Creativity Shell—a nonprofit youth trade school in Kingwood—was created to help children learn skills to navigate life through activities such as sewing and cooking, said Shelancia Daniel, the school’s founder and executive director.

“If you talk to somebody who sews, they're usually pretty meticulous, they can solve problems, because ... as you're going through on the machine, you're having to troubleshoot and do all these different things,” Daniel said.

The backstory

Daniel said she learned to sew at a young age and decided to combine her passion for the craft with her background in educational psychology when she launched Creativity Shell about eight years ago. The organization moved to its current location in 2022.

Creativity Shell offers classes to children ages 5-17 with instructors teaching sewing and textile arts, ceramics, cooking and baking. The courses are discounted compared to typical programs to allow more children access to the curriculum, Daniel said.

The organization also hosts community events, such as the school’s annual fashion show, adult classes in various art skills, summer programs for kids ages 3-5 and senior programs at community senior centers.

The impact

Daniel and her team of employees work with many children who have mental health issues or mental disabilities. Creativity Shell also works with many children who are victims of human trafficking, Daniel said.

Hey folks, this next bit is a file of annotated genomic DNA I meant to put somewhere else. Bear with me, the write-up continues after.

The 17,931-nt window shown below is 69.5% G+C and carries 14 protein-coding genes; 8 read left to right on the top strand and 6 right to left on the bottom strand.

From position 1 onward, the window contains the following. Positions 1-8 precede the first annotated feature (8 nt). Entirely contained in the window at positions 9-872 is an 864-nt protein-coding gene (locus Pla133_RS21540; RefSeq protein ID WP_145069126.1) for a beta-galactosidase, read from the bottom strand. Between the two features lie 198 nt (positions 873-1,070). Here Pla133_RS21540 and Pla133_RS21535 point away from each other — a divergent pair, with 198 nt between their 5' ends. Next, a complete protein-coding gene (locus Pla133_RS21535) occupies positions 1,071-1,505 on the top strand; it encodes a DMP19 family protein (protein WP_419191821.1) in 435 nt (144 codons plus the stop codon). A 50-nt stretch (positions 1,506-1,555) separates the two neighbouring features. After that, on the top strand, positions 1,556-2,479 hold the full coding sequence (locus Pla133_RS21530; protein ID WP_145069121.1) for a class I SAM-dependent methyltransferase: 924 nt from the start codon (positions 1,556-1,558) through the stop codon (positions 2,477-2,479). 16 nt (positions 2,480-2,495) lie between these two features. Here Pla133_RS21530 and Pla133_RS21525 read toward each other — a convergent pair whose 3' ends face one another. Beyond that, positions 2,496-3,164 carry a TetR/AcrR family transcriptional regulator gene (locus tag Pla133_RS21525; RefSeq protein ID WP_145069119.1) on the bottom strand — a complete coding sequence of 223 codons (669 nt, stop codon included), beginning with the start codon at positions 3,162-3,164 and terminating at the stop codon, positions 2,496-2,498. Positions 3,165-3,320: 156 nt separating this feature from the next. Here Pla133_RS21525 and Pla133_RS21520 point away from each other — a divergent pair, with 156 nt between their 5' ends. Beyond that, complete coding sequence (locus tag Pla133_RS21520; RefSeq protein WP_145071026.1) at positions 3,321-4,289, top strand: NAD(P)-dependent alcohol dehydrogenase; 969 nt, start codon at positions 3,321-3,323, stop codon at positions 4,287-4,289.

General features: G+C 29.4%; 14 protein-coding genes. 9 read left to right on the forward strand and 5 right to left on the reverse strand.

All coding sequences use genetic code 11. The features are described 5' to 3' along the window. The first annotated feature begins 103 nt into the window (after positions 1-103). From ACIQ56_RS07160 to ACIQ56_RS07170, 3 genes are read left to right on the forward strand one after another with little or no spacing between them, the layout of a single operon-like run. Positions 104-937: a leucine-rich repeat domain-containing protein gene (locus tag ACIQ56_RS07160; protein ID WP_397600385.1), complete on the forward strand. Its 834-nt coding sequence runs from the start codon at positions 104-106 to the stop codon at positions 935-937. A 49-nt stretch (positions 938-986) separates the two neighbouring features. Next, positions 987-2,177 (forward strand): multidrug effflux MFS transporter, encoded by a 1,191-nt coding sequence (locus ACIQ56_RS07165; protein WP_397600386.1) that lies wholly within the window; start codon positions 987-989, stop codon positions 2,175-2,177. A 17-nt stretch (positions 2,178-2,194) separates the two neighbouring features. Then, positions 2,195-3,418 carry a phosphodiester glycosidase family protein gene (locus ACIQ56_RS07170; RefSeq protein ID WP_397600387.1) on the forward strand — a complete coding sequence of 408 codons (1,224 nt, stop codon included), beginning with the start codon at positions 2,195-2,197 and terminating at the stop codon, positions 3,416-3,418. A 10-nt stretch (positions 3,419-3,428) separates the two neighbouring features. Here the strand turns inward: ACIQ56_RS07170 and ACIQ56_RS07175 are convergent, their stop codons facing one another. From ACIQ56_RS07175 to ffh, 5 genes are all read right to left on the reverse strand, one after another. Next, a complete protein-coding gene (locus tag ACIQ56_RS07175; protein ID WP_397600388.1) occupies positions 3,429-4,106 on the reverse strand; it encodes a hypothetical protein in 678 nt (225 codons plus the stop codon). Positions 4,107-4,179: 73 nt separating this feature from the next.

Since her team works with vulnerable populations, Daniel said they are diligent about making sure the students feel comfortable and boundaries remain intact. For example, at Creativity Shell events where the students sell items they make, they get to keep the profits, Daniel said.

“When I first started [hosting events] everybody was like, 'Oh, that's a good idea. Have the kids make money and give it back to the organization,'” Daniel said. “I said 'No,’ because there's no difference between that and human trafficking. You're asking kids to work, you have to let them keep the money.”

Students love attending Creativity Shell classes, because the organization is a safe space for many, Daniel said. One of her proudest accomplishments since starting Creativity Shell is seeing former students return to work for the organization as employees.

“About 60% of our staff were our former students, and they came back, and they were ready to work,” Daniel said.